I have to admit that I’ve never heard the last “Clash” album. Without Mick Jones they aren’t and can’t be The Clash and Strummer had some nerve pretending otherwise.
This Bill Wyman guy amazes me. How can anyone be so knowledgable and so clueless at the same time? Of course a lot of this has to be pure opinion, but I think the story of this band and therefore their best songs is simple: they started, they had talent, they developed their abilities to the fullest as much or more than any other rocknroll band ever, and they declined. But at least they declined experimenting rather than repeating themselves, musically anyway. As for the lyrics, the politics that began so refreshingly honest quickly devolved into boilerplate leftism. But even in decline they came up with a few more great songs.
To me it is completely and utterly obvious that the best Clash song is Complete Control.
I’m a fool for these riffs and this song. When I saw them they weren’t so good, or rather they were good when they actually played but spent too much time cheerleading the crowd, or trying to. Don’t tell me to clap my hands and stomp my feet, make me clap my hands and stomp my feet. Like this, and may I say “look out.”
Nice spin on the traditional, I’d like to see then open for The Pillows.
Another cover, a song I wanted to do for decades. I was in a short-lived band called the Femme Fatales in 1981-82, with three girl singers fronting a hard pop/punk band. We played one gig, at CB’s, right after Christmas. I had a cassette off the board that was a remarkable document. The band was nails – me on guitar, Johnny Er on bass, the great Nicky D’Amico on drums and Andy Towns on keyboard and writing the songs. The girls sounded great at practice but on stage they couldn’t hear themselves and were awful. I had no idea. It was always really hard to hear the vocals on that stage, even close to the monitors which I was not. All I knew at first was that the band was nails and that the audience reaction was tepid. About three songs in I figured it out. We were just too loud, which was always the problem with girl singers in rocknroll bands: unless they screamed they couldn’t be heard above the volume. That was then, now it’s a piece of cake with technology. But the band broke up in acrimony right then, too bad because we had another gig a week later at the Left Bank in Mt. Vernon. Which we played with me and Andy singing. I had a tape of that too which is long gone, and I was eager to keep going as we were. but Johnny Er was brought really down cuz he had high hopes for the original lineup, and because he wanted to play guitar.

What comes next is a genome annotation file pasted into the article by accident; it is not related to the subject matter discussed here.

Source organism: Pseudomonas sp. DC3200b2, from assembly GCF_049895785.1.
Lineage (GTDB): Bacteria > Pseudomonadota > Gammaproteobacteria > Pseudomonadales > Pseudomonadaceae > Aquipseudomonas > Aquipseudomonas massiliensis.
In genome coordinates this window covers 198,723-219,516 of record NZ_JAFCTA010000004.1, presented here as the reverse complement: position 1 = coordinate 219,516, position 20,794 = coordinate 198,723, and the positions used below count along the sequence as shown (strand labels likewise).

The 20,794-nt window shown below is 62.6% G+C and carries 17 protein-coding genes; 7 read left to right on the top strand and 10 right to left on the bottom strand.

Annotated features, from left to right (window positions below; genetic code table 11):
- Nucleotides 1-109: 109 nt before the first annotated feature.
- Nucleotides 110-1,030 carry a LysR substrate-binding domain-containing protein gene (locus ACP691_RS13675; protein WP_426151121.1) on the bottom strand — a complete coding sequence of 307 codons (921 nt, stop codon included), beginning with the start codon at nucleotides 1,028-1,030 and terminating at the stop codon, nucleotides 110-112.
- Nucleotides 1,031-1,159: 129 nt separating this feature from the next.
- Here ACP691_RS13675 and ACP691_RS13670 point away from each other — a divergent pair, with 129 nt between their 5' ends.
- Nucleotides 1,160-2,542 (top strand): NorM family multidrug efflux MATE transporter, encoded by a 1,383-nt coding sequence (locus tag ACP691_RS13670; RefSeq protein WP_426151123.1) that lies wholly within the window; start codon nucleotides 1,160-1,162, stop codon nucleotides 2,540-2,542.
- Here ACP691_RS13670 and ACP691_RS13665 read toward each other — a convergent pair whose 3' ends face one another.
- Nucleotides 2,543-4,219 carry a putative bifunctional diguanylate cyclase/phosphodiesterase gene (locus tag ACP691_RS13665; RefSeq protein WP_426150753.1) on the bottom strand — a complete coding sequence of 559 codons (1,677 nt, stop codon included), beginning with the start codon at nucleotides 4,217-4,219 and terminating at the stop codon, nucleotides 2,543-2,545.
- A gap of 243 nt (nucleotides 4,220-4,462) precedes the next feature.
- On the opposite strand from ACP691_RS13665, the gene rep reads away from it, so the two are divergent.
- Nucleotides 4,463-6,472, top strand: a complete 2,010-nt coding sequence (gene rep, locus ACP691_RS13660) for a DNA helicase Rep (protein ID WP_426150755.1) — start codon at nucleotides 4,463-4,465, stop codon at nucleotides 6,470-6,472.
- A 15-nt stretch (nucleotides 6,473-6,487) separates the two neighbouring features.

Anyway, I was trying to talk the Femme Fatales into doing this tune, which I always thought was just begging to be punked up. And finally I got my chance. It was recorded a couple of weeks ago but I accidentally posted the rough mix instead of the final mix. So here it is done as well as I can do it. Lead vocals Cecilia Webber, backups by Claire Webber and Nikki Bechtold, drums by the great Bill Stevenson, bass by Chris Beeble who also twirled the dials, guitars by me. Needless to say, turn it up.
Bad lyrics and bad songs go together, as do good lyrics and good songs. Most songs have a good line or two, or a bad line or two, and the rest of the words are neither here nor there. I don’t mind. I like my mindlessness intentional. If you are attempting profundity you have to be profound. Don’t tell me that “the future’s open wide.” I had guessed.
Thinking about it, good songs with bad lyrics are pretty rare. Here is one. Great tune, great sound in its way, killer drum break, even the singing is good. But the words are one embarrassment after another, and enunciated proudly so you can’t avoid them. Right from the title: I’ll melt with you? Gosh. Easy, kid. Then into “there’s nothing you and I won’t do.” Really, nothing? I tell you flat out, pal, there are going to be problems.
And I especially like “making love with you was never second-best.” Just so she (and we) know he’s got a scorecard.
They never followed it up. I saw them open for Roxy Music in 1982 and they were terrible, but the words were unintelligible. The food was bad but at least the portions were small.
Any others come to mind?
There are very few bands I would pay money to see in 2017. The Raveonettes, Social Distortion, I’m sure Bryan Ferry/Roxy Music would still be worthwhile, a few others I guess. And these guys. Name a better band. Really, I want to hear them.
Garnet Mimms was a soul singer of distinction, best known for the original version of “Cry Baby” that Janis Joplin covered. This is my fave of his. The singing is great beginning to end but it’s not even the best thing about it, which is the beat. It rides and it’s funky at the same time, with a big assist from the unknown-to-me rhythm guitar player. He cuts The Drifters by a mile.
Best song by this band. Multi-percussion fell out of fashion in rock and in soul too, if you count rap as soul. I mean, there are rap songs with lots of percussion but they are few, and punk pretty much wiped out the woodblocks, cowbells and timbales not to mention congas and bongos. It didn’t die altogether, Talking Heads come to mind, but lying dormant there are unexplored possibilities.
When we were 14-15 we used to sing and bang anywhere and anytime. We had this song down, harmonies and cross-rhythms on the money. No selfies in those days; too bad.
We recorded this a couple of weeks ago, and originally I was going to wait to “master” it, but the more I listen the more I want it exactly as it is. It’s not hard rock but it is hard pop. This one has Bill Stevenson (Descendents, Black Flag) on drums, and might be the softest he has ever played, at least on the verses. I played everything else and wrote the song, the girls are in fine form, and if Cecilia Webber is not a GREAT singer I don’t know what a great singer is. Cecilia just turned 15. I hope you enjoy it.